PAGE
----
Roddy.com is the market leader in supporting investors & real estate professionals in Texas real estate. We are the oldest Read more →
Roddy.com is the market leader in supporting investors & real estate professionals in Texas real estate. We are the oldest Read more →
Foreclosure real estate investor John Barr gives a glowing testimony of the training received from Roddy Real Estate Investing Academy Read more →
George Roddy Jr., with Roddy Real Estate Investing Academy thinks it is important that you understand what type of investor Read more →
It is important for Texas real estate investors to understand the do’s and don’t of seller financing in Texas. Come Read more →
Here is a recent student that I had lunch with when he came in town last month preparing to attend Read more →
I sat down with Mark Bloom, CEO of Net Worth Realty and picked his brain on how his firm assist, Read more →
I am interviewing the owners of OneProp Management Group this Friday (Sept 9) at their office and I wanted to know what engaging question you want answers to from these guys. They manage several thousand units in the Dallas / Fort Worth area and I thought it would you guys could learn a thing or two from them.
Please ask any question about:
Finding the right kind of rental property
How do you rehab a rental (what type of flooring, paint, landscape, etc)
What tips and tricks on locating quality tenants
What special provisions go into a residential lease
What are the biggest mistakes they see investors make
What are the most costly repairs that could have been avoided
How do they handle late payments and eviction
Please ask your questions in the comments section at the bottom:
George Roddy, Jr.
Roddy Real Estate Investing Academy
P.S – Again, I want to know what questions you have about buying, repairing, finding tenants and managing these properties.
Ask any question below in the comments section.
By Tami Luhby August 31, 2011
NEW YORK (CNNMoney) — If the Obama administration really wants to save the housing market, it should speed up the foreclosure process — not prolong the inevitable, experts say.
Four years into the housing crisis, the real estate market is still teetering on the edge. The Obama administration has tried one program after another to stem the tide of foreclosures with limited success. And it is continuing to look for ways “to ease the burden on struggling homeowners,” though no new initiative is imminent, the White House said this week.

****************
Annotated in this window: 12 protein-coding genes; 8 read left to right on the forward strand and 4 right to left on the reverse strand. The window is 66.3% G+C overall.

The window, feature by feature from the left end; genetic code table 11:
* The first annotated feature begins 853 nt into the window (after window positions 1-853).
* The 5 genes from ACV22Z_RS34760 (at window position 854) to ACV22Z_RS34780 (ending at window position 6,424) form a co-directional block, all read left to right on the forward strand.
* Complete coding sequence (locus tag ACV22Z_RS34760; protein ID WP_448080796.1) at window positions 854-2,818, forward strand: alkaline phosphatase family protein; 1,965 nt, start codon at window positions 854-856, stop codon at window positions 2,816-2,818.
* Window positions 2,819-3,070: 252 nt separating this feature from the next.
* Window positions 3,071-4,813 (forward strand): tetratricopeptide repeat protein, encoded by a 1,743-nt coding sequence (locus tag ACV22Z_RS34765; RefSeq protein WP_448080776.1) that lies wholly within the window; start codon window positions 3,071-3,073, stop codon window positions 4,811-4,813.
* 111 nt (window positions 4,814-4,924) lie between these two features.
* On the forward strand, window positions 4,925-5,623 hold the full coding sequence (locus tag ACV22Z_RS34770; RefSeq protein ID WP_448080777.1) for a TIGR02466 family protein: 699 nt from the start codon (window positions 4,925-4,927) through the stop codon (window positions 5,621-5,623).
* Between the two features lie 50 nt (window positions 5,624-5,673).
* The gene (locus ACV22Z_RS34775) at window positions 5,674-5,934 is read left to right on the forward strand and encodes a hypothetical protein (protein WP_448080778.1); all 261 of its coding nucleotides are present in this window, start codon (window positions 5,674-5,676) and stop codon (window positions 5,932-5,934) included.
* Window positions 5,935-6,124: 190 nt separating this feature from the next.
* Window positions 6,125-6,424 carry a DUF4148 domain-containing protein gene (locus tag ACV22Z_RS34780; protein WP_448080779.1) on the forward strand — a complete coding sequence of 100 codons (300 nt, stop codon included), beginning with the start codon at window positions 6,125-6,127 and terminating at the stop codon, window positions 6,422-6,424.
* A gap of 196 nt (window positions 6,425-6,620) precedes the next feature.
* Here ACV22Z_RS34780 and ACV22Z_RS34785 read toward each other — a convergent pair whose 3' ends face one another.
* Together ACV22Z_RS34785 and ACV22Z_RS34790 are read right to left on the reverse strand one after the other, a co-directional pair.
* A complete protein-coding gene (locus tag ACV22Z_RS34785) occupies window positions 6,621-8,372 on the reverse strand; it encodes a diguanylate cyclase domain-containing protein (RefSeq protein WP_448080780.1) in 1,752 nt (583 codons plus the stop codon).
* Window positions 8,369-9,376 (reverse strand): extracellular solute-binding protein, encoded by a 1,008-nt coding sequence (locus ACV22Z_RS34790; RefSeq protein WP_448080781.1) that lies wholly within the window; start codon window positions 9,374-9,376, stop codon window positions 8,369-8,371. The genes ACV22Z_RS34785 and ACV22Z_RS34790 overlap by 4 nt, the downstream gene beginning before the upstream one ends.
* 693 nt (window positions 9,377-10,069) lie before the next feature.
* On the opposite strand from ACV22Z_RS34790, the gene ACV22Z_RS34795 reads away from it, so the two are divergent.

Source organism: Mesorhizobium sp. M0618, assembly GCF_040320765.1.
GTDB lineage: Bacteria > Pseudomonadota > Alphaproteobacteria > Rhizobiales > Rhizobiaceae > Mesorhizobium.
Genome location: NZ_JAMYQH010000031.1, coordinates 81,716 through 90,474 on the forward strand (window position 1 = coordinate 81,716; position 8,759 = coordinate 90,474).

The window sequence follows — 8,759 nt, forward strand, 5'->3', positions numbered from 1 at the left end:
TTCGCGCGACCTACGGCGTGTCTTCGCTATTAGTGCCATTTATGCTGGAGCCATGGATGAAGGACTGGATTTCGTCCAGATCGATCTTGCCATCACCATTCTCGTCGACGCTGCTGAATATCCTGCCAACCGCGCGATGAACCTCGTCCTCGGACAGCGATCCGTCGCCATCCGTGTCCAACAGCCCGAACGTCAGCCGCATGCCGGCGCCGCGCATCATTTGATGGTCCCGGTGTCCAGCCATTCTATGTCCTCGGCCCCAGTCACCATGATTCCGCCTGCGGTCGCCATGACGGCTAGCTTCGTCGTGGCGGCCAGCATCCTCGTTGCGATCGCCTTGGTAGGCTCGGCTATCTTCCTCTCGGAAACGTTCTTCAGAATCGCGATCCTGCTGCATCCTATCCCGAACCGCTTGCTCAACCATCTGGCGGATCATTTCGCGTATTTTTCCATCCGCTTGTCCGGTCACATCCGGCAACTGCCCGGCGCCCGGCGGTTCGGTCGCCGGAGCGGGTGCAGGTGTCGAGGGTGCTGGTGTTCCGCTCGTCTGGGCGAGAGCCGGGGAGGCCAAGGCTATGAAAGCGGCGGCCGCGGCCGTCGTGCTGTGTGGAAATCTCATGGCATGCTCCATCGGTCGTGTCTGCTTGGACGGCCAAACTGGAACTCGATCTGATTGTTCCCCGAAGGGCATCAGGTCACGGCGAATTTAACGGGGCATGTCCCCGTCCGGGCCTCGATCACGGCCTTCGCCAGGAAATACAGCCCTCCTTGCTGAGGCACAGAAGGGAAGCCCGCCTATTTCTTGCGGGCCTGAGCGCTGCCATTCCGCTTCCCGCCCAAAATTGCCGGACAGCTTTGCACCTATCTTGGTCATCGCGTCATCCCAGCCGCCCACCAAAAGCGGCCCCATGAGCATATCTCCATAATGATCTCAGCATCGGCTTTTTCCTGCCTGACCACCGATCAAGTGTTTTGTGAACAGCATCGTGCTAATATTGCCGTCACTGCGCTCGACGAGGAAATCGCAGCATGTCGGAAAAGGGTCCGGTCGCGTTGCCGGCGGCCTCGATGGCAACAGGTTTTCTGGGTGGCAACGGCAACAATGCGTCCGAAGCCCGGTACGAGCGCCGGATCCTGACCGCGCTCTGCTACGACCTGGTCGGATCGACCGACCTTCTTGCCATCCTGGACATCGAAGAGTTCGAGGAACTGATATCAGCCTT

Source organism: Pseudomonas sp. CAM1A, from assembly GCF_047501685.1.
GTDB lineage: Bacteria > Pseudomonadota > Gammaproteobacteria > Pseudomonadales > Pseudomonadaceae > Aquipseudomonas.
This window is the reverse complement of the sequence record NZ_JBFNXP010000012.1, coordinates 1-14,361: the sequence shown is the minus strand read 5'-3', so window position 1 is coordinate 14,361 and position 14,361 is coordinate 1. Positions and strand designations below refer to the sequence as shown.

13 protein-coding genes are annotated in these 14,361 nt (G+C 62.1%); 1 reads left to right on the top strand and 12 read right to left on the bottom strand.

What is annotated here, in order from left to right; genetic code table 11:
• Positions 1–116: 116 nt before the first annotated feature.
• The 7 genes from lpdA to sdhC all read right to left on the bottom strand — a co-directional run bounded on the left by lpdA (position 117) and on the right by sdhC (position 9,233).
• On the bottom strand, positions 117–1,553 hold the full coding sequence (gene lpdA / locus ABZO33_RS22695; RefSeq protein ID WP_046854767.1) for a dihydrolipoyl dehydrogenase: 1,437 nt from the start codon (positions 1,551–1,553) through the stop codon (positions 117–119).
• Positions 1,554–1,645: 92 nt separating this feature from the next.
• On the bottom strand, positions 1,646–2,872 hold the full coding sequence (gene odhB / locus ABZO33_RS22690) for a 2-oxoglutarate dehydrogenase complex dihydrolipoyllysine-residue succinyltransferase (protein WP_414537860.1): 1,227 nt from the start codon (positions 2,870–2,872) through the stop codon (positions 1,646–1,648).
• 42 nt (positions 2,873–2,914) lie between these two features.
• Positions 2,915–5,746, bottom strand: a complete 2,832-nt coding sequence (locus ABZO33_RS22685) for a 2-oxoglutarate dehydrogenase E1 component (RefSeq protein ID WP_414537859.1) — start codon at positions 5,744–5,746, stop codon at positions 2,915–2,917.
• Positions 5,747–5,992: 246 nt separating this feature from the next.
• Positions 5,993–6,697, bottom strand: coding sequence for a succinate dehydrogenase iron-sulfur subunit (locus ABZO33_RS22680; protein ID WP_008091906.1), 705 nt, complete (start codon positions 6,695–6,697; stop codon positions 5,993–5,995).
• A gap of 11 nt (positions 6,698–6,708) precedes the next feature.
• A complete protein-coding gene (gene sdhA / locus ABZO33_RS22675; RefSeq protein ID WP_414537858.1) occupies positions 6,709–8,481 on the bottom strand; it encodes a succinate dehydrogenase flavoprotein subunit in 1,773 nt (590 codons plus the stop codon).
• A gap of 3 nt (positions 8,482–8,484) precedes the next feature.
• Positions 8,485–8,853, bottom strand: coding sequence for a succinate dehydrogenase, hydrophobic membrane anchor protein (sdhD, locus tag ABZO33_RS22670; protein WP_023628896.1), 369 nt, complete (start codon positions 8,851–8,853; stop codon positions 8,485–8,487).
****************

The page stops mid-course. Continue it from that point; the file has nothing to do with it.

But some housing experts argue that the administration should go in a different direction than it has in the past. Instead, they say it’s time to focus on pushing many of those delinquent borrowers through the foreclosure process and putting foreclosed properties back into use.
While some of the 2.2 million loans in foreclosure can still be saved, many are too far gone, they say. Some 37% have not made a payment in more than two years, while another 34% have not made a payment in 12 to 23 months, according to Lender Processing Services.
“Loans enter into foreclosure, but never come out,” said Thomas Lawler, founder of Lawler Economic & Housing Consulting. “If this keeps going on, you have a continual overhang that never goes away.”
Delaying foreclosure increases the percentage of homeowners who’ll likely never catch up, Lawler said. In 2009, only 6% of delinquent borrowers were more than two years behind. And it means vacant properties still in limbo could fall even further into disrepair, hurting the value of the surrounding housing market.
Lawler is not the first to warn about the consequences of slowing the foreclosure process. Since the housing crisis began, several experts cautioned that foreclosure prevention efforts may only prolong the pain.
Accelerating foreclosures is tricky, however, especially since it is largely the purview of the states. But the administration could work with state officials to speed the process, especially on vacant homes, he said.
The push would come at a time when many mortgage servicers have slowed foreclosure efforts as they resolve shoddy paperwork practices. Foreclosure filings in July dropped to their lowest level since November 2007, due to processing delays and foreclosure prevention measures, according to RealtyTrac.
Getting rid of the glut
Another key to helping the housing market is facilitating the resale of homes that have already been foreclosed upon, experts said. This glut of vacant properties will continue to weigh on home values until they are sold.
“They can’t be a glacier hanging over the market with everyone waiting for it to fall,” said Jim Gaines, research economist at The Real Estate Center at Texas A&M University. “Those properties have to clear the market.”
A first step could be to sell off the foreclosed properties owned by Fannie Mae, Freddie Mac and the Federal Housing Administration. Collectively, they own 248,000 homes, about 31% of the foreclosure inventory.
The administration and the Federal Housing Finance Agency, which regulates Fannie Mae and Freddie Mac, are already looking for ways to unload these foreclosed homes. Earlier this month, they put out a request for ideas, including possible bulk sales of inventory. Also, they are interested in turning many of these properties into affordable rentals, which are sorely lacking in many communities. Experts interviewed agree this would be a good move for the market.